“What we get through an arrangement like this — because we are hoping we will get £90,000 a year in business rates from Asons — is a regular income on the back of that investment that helps to support services — that is the very logical and rational thinking here.”
He went on to describe the process of the grant procedure, the reason why emergency powers were used in this case and the terms of the grant.
Cllr Adia explained: “Asons approached (former director of development and regeneration) Keith Davies early this year to say that their lease at Bark Street had come to an end and they needed to relocate, for whatever reason.
“Their conversation at that time was that two other local authorities were offering them pretty good rates.”
Cllr Adia said that the initial assessment by the council was that it should, if possible, try to find a way of keeping the company — and its business rates — in Bolton.
He added: “The discussions with officers were that the local authority would be prepared to support Asons to help them remain here, however, that would be subject to an assessment against state aid rules, so that would take a bit of time and couldn’t happen immediately, it is a rigorous process.”
On the back of the informal agreement, Asons decided to remain in Bolton and began the process of moving into Newspaper House and refurbishing it.
What the council is clear about is that those refurbishments took place speculatively, ahead of the grant being approved and said Asons were well aware that if the state aid process failed, the firm would have to pay up for the all the refurbishments.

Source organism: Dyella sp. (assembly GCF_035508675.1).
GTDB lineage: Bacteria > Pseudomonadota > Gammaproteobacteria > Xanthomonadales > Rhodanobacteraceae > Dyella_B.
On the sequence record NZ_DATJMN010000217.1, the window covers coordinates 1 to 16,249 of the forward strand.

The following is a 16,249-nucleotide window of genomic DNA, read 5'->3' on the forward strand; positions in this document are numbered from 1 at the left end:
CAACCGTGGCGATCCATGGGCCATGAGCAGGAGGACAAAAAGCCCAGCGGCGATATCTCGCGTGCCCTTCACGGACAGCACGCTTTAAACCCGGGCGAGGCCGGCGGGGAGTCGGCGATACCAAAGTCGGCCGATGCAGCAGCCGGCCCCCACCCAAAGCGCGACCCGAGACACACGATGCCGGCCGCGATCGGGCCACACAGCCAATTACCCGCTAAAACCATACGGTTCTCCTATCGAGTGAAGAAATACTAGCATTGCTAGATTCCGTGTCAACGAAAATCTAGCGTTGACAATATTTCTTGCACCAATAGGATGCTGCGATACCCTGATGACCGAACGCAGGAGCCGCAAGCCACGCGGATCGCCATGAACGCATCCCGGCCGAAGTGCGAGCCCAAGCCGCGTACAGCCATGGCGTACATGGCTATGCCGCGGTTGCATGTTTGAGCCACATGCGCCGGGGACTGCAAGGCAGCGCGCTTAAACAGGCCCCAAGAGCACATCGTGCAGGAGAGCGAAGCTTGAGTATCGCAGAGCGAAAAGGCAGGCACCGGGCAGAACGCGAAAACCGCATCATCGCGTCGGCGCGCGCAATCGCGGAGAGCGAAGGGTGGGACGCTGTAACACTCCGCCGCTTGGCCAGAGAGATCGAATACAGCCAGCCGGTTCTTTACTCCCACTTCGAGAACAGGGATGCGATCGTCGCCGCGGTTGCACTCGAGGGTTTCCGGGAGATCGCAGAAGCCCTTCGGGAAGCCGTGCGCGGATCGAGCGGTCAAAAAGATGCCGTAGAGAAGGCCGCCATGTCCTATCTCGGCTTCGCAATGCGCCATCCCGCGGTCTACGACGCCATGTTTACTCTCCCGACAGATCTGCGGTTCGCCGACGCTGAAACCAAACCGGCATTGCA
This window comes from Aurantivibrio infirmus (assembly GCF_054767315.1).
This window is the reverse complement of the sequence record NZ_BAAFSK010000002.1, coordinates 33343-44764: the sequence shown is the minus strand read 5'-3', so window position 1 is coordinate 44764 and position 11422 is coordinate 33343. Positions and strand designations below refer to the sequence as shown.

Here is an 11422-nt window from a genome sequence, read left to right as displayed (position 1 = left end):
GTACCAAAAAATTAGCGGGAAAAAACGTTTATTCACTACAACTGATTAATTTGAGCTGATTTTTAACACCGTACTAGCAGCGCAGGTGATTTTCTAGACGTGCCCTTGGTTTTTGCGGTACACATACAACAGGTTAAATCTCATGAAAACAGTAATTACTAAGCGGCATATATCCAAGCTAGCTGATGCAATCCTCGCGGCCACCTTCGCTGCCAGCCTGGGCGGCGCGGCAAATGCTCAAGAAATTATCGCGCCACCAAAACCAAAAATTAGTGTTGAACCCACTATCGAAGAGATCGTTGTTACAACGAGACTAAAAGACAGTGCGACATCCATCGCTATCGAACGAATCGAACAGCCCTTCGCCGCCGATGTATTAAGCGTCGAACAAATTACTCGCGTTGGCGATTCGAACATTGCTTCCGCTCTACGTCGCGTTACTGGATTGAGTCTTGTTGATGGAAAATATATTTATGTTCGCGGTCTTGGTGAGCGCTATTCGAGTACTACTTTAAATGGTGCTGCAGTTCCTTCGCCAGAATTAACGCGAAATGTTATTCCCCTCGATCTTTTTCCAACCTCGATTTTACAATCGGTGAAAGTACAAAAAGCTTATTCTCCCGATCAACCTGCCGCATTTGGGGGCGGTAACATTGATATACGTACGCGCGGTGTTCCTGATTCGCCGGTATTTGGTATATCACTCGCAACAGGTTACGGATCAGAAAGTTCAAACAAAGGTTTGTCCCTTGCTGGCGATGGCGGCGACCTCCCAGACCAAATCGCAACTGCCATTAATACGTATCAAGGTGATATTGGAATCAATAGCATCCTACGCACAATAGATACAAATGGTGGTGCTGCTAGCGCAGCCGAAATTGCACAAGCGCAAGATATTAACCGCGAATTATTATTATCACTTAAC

It has also been confirmed that the grant amount of £300,000, owing to state aid legislation, was arrived at as a percentage of how much Asons was specifically spending on the infrastructure of the town centre building.
The firm agreed a minimum spend of £1.8 million which allowed them the £300,000 council grant.
Cllr Adia added: ““So the informal indication was given earlier in the year and we were delighted that they wanted to remain in Bolton to keep those jobs in the town centre and the business rates, it was absolutely consistent with our town centre strategy.
“However it was made absolutely clear to them that when they started working on the building and getting it up to scratch — because they were under pressure to move from Bark Street — they were doing it at their own risk. We could not absolutely guarantee that they would get the funds because we were still doing the appraisal of getting state aid and they understood that.”
So why did it need to be done under emergency powers? According to the council’s constitution this process can only be used for ‘urgent’ cases.
Cllr Adia added: “This was partly because the officer needed permission to start the state aid process and we know that takes several months, so without that agreement the officer would not have had permission to start that process and it is a slow process as it is.”
He said it was also to give Asons a ‘degree of comfort’ that the informal agreement with officers had political backing.
State aid regulations say that any agreement must be ratified by the European Union, which can cause delays.
The council said that while the official letter confirming the grant was produced on September 20, the EU clearance did not arrive until early October.
Cllr Adia said: “That clearance didn’t arrive in time for the leader’s October executive meeting, because the agenda must be produced five clear days before any meeting — so it went to the November meeting which is when (Tory leader) Cllr David Greenhalgh first raised an issue.”
He added: “The actual grant was released and given to Asons on October 20 after the state aid decision was agreed in Europe.”
Among the many theories regarding the specific £300,000 amount awarded to Asons were ideas relating to the firm’s former plans to launch a new headquarters on land at Clarence Street which it bought from the council.